Abbé Sieyès The immanent and transcendent nation

Olga Bashkina


Formally ratified in February 1831, the Belgian Constitution established parliamentary monarchy with bicameral representation. The drafters of the Constitution sought to connect its legitimacy not to traditional or religious foundations but to society itself, which was expressed in the formulation of article 33 (originally article 25): “All powers emanate from the Nation. They are exercised in the manner established by the Constitution”. The Constitution’s until recently uncontested interpretation postulates that the meaning of sovereignty engrained in the Constitution by definition excludes all forms of direct democracy in favour of a representative government. This interpretation operates with a strict separation of the principles of direct democracy and representation that is expressed in two contrasting conceptions of sovereignty - popular and national sovereignty, respectively.

It seems that the predominantly accepted national sovereignty paradigm prevents democratic innovation and development in Belgium. It has been suggested that it is necessary to part with this dated conception of national sovereignty (Geenens and Sottiaux, 2015). One way to approach the issue of sovereignty in Belgium is to do it via conceptual analysis and the history of concepts. Which ideas influenced the meaning that is attributed to sovereignty in Belgium today? Several influences are usually named, but the two most common reference points for the origins of the national sovereignty paradigm are Abbé Sieyès, a political theorist from the time of the French Revolution, and French constitutional scholar Raymond Carré de Malberg.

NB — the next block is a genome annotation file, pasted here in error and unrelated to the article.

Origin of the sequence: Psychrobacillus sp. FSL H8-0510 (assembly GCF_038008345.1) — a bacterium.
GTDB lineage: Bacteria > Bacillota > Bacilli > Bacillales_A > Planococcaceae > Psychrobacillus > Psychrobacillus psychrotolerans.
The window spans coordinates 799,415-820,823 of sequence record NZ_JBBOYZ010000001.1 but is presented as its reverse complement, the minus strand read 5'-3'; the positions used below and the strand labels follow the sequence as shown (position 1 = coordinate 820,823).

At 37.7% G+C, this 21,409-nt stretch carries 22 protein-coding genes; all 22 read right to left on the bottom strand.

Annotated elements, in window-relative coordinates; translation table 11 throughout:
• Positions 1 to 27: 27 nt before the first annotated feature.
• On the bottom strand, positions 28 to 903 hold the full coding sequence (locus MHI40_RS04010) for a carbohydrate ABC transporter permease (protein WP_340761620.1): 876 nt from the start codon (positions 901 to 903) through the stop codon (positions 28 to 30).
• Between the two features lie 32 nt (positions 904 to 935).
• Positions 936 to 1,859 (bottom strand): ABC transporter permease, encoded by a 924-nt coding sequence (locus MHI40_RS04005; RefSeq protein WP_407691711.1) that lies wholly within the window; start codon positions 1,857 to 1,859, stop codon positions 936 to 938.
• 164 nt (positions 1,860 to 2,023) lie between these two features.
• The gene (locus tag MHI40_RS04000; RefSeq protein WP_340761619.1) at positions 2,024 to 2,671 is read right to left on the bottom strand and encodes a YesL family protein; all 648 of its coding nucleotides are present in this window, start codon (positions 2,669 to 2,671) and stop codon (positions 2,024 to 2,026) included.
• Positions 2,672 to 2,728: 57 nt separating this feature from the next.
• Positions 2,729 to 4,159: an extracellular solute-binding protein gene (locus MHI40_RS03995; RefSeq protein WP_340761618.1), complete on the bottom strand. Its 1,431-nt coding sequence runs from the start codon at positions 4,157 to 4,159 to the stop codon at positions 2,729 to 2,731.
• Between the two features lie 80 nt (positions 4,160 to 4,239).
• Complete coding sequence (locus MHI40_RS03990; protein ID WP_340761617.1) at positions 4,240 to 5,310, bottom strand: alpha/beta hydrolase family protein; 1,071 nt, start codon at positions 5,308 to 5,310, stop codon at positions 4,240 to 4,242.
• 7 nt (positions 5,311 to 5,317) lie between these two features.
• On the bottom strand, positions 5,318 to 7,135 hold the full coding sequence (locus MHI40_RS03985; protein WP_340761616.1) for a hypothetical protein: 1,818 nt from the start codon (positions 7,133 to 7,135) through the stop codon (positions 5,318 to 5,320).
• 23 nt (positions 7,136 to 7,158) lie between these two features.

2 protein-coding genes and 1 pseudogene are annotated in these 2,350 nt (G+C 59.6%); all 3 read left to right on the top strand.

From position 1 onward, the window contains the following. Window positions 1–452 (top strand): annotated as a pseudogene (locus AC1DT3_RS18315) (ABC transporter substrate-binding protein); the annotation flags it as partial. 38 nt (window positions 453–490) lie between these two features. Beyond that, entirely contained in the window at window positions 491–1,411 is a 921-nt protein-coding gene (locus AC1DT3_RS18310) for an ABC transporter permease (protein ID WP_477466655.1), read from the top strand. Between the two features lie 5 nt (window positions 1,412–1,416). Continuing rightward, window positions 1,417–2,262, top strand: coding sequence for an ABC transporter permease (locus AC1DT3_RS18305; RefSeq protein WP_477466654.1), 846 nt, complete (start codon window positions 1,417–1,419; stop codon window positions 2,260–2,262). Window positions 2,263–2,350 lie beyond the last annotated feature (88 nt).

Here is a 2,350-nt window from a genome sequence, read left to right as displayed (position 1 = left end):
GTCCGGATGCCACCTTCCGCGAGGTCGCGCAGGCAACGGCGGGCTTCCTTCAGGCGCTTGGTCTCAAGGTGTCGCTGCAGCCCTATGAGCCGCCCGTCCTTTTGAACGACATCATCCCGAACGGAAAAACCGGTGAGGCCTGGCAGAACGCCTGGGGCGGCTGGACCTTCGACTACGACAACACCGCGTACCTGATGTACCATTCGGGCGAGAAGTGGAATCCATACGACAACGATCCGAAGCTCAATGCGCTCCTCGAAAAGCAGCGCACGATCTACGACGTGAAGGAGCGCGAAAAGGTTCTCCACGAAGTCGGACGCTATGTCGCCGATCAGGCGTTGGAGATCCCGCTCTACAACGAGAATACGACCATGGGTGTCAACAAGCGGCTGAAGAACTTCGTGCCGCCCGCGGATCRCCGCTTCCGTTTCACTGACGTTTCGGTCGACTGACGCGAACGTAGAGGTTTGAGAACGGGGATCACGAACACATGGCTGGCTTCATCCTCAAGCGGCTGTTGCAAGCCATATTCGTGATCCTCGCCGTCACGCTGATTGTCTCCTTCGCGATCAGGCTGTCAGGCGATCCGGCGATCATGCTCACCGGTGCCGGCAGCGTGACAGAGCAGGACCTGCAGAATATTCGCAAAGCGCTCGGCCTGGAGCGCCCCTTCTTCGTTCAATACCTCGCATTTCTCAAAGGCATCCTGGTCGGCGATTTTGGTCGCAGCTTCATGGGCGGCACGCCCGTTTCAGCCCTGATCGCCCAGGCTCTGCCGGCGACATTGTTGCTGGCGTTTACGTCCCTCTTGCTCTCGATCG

Should the national sovereignty paradigm be abandoned in Belgium? To answer this question, I suggest looking at how one of the major influences of this conception - Abbé Sieyès - treated the issue of sovereignty. How did he understand the idea of national self-government through representation? Did he use the concept of sovereignty? Which conceptual problems did he encounter in theorising the idea of the free nation? Addressing these questions can shed new light on how to understand the idea of national sovereignty in Belgium. In what follows, I argue that Sieyès developed not one but two theoretical paradigms

through which to understand the free nation. Although he did not favour the concept of sovereignty as such, he developed influential insights that were later connected with the modern understanding of sovereignty. My interpretation suggests that Sieyès offered two major ideas that are both imprinted in the concept of sovereignty today. Yet, in the evolution of Sieyès’ thought, these two ideas are conflicting and do not find a productive synthesis. Extrapolating the observations from the analysis of Sieyès’ theory onto the Belgian context, at the end of this chapter, I conclude that in order to promote democratic development in Belgium, one does not need to reject the concept of national sovereignty. Instead, a more productive approach is the combination of popular and national sovereignty in one system.

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